Leading from behind in Libya; demanding that Syrian President Bashar al-Assad leave office; and drawing "red lines" to deter Assad's use of chemical weapons are evidence used in the court of public opinion to prove presidential lack of spine. But the world is a complicated and violent place. Washington, Lincoln and Franklin Roosevelt would have found today heavy going.
With the 100th anniversary of the start of World War I commemorated last week, events from Ukraine, Egypt, Gaza and Iraq to the China Seas have caused serious people to ponder if a replay of 1914 is looming just around the corner. Throw in the potential for an Afghanistan-Pakistan-India meltdown and the vagaries of North Korea's enfant (very) terible, the argument for a global calamity takes on a cloak of reality. Meanwhile, world stock markets have been tumbling.
Under these conditions, creating and executing a successful strategy and foreign policy are made more difficult by the absence of a common theme that relates ends and means in a cogent and readily explainable and understandable way. Defeating an Axis enemy that started a world war and afterward containing and deterring an adversary who might have done the same made defining aims and objectives fairly straightforward.
Today, my enemy's enemy could easily become my enemy and not my friend. The tensions between protecting civil liberties at home and safeguarding the nation from another September 11th attack have become exquisite. In these circumstances, a new or at least more relevant strategic mindset is crucial.
Add in the animosity and dysfunctionality of a government in Washington that is badly broken, who in their right mind would run for high office?
Clearly, many will. But of those many, who has the vision, the depth and the courage to propose a new mindset given the state of today's politics that rejects or restrains honest debate and genuine dialogue, relying instead on the polarizing Bush 43 mantra of "are you with us or against us?" The answers should worry most of us.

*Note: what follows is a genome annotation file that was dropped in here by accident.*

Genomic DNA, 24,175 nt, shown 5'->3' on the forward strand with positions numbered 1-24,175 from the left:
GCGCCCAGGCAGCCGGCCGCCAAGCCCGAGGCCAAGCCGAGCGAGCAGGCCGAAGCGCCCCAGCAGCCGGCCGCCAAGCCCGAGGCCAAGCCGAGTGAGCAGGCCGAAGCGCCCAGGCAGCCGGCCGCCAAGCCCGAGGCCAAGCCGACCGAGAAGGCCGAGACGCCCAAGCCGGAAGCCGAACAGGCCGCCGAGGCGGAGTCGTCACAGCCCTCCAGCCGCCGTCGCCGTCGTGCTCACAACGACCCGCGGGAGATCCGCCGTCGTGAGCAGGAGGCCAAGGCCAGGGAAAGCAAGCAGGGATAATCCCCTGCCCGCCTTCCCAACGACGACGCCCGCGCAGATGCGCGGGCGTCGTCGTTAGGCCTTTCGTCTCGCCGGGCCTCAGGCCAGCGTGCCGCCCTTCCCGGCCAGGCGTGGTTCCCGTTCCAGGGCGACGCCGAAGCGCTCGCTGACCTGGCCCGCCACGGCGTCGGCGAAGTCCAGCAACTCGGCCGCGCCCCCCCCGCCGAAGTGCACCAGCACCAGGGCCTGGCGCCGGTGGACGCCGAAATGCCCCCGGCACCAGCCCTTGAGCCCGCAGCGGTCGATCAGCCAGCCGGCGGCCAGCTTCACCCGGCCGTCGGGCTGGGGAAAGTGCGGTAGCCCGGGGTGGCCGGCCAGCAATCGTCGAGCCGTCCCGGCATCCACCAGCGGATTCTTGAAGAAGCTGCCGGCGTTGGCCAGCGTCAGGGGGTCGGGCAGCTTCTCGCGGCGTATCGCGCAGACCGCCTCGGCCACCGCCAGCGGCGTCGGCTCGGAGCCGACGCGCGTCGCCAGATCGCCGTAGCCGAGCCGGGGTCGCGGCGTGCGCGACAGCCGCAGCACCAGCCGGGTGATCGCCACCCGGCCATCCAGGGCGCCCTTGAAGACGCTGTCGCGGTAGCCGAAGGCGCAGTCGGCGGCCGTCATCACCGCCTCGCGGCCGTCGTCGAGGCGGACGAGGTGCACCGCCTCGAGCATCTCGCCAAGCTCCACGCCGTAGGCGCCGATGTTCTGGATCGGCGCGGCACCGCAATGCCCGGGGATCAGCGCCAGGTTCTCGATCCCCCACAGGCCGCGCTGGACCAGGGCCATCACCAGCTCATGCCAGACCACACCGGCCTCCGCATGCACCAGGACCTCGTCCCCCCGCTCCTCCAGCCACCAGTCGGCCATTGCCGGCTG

Given the turmoil abroad and gridlock at home, several major objectives remain clear. However trite, peace, meaning an absence of war and the containment of causal factors that could precipitate war, must be a principal focus. Second, one means to curtail the grounds for conflict and to address the sources of desperation that often offer no alternative except violence and terror is through prosperity on a global scale. To achieve both, stability must be the interim goal, meaning the further reduction of potential casus belli.
Military force has often been the ultimate arbiter between war and peace. That past paradigm, however, has surely been challenged in the 21st century. As the West should have learned, (or for that matter everyone else), in Afghanistan and Iraq the most capable and competent armies, navies and air forces in the world alone could not defeat enemies who possessed none. ISIS is repeating that experience in Iraq. Second, maintaining advanced military forces manned by highly professional men and women is exceedingly expensive. Given the incomplete recoveries of many economies including America's, the costs of maintaining even today's level of forces without a major provocation or threat will not be financially sustainable.
Hence, partnerships are essential where common interests or like-minded values constitute the basis for strategy, from economics, environmental safeguards to defense and protection of people against acts of both man and of nature. Interestingly, the precursor to this strategy was born 50 years ago with President Richard Nixon and the doctrine that bore his name. Simply put, the U.S. assumed the lead for global stability and overall deterrence and containment of communism. Regional states were to assume more responsibility for their areas.
Today, the best place for applying these objectives and creating a strategic mindset for the 21st century is through the world's most successful military alliance -- NATO. To do so, that partnership must be expanded in scope. The Transatlantic Trade and Investment Partnership is one example which, when approved, can achieve that economically. And other areas from cyber to infrastructure protection can do the same.
But as this column has asked on occasion, who shall listen? And who shall lead?
Harlan Ullman is Chairman of the Killowen Group that advises leaders of government and business and Senior Advisor at Washington D.C.'s Atlantic Council and Business Executives for National Security. His latest book, due out this fall is A Handful of Bullets: How the Murder of Archduke Franz Ferdinand Still Menaces The Peace.